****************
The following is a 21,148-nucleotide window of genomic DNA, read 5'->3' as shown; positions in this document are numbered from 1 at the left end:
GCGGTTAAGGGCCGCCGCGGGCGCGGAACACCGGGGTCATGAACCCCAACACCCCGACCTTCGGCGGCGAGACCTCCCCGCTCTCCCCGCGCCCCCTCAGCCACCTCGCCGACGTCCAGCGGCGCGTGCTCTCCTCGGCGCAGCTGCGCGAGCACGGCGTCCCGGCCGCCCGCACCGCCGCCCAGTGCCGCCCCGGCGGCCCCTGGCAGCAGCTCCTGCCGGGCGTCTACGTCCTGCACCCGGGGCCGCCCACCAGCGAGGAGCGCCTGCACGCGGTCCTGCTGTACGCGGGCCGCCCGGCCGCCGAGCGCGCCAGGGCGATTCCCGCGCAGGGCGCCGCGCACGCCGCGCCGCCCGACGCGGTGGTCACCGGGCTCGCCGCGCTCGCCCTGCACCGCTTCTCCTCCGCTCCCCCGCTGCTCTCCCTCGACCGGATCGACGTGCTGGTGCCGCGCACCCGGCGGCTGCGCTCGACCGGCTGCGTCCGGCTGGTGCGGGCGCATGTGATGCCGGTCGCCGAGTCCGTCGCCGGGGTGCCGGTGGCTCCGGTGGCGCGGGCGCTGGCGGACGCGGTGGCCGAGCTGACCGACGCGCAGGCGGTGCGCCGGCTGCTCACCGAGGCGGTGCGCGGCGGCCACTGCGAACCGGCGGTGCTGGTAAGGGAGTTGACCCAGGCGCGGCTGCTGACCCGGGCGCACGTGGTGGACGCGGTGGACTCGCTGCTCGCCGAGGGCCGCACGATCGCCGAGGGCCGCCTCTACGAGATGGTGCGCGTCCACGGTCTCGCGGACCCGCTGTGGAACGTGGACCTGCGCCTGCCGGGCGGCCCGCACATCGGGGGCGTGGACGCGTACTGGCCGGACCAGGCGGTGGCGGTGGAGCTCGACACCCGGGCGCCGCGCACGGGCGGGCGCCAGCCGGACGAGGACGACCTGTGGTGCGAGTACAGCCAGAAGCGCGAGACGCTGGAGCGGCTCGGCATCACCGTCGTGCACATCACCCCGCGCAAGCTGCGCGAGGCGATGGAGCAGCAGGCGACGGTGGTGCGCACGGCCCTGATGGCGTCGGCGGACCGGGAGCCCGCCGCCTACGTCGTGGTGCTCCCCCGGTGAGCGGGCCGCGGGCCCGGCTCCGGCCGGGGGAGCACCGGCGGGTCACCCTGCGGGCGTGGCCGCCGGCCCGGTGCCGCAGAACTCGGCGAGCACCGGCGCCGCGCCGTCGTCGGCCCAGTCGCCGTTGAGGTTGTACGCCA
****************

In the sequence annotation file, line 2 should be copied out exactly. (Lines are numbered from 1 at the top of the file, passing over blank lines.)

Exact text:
GCGGTTAAGGGCCGCCGCGGGCGCGGAACACCGGGGTCATGAACCCCAACACCCCGACCTTCGGCGGCGAGACCTCCCCGCTCTCCCCGCGCCCCCTCAGCCACCTCGCCGACGTCCAGCGGCGCGTGCTCTCCTCGGCGCAGCTGCGCGAGCACGGCGTCCCGGCCGCCCGCACCGCCGCCCAGTGCCGCCCCGGCGGCCCCTGGCAGCAGCTCCTGCCGGGCGTCTACGTCCTGCACCCGGGGCCGCCCACCAGCGAGGAGCGCCTGCACGCGGTCCTGCTGTACGCGGGCCGCCCGGCCGCCGAGCGCGCCAGGGCGATTCCCGCGCAGGGCGCCGCGCACGCCGCGCCGCCCGACGCGGTGGTCACCGGGCTCGCCGCGCTCGCCCTGCACCGCTTCTCCTCCGCTCCCCCGCTGCTCTCCCTCGACCGGATCGACGTGCTGGTGCCGCGCACCCGGCGGCTGCGCTCGACCGGCTGCGTCCGGCTGGTGCGGGCGCATGTGATGCCGGTCGCCGAGTCCGTCGCCGGGGTGCCGGTGGCTCCGGTGGCGCGGGCGCTGGCGGACGCGGTGGCCGAGCTGACCGACGCGCAGGCGGTGCGCCGGCTGCTCACCGAGGCGGTGCGCGGCGGCCACTGCGAACCGGCGGTGCTGGTAAGGGAGTTGACCCAGGCGCGGCTGCTGACCCGGGCGCACGTGGTGGACGCGGTGGACTCGCTGCTCGCCGAGGGCCGCACGATCGCCGAGGGCCGCCTCTACGAGATGGTGCGCGTCCACGGTCTCGCGGACCCGCTGTGGAACGTGGACCTGCGCCTGCCGGGCGGCCCGCACATCGGGGGCGTGGACGCGTACTGGCCGGACCAGGCGGTGGCGGTGGAGCTCGACACCCGGGCGCCGCGCACGGGCGGGCGCCAGCCGGACGAGGACGACCTGTGGTGCGAGTACAGCCAGAAGCGCGAGACGCTGGAGCGGCTCGGCATCACCGTCGTGCACATCACCCCGCGCAAGCTGCGCGAGGCGATGGAGCAGCAGGCGACGGTGGTGCGCACGGCCCTGATGGCGTCGGCGGACCGGGAGCCCGCCGCCTACGTCGTGGTGCTCCCCCGGTGAGCGGGCCGCGGGCCCGGCTCCGGCCGGGGGAGCACCGGCGGGTCACCCTGCGGGCGTGGCCGCCGGCCCGGTGCCGCAGAACTCGGCGAGCACCGGCGCCGCGCCGTCGTCGGCCCAGTCGCCGTTGAGGTTGTACGCCA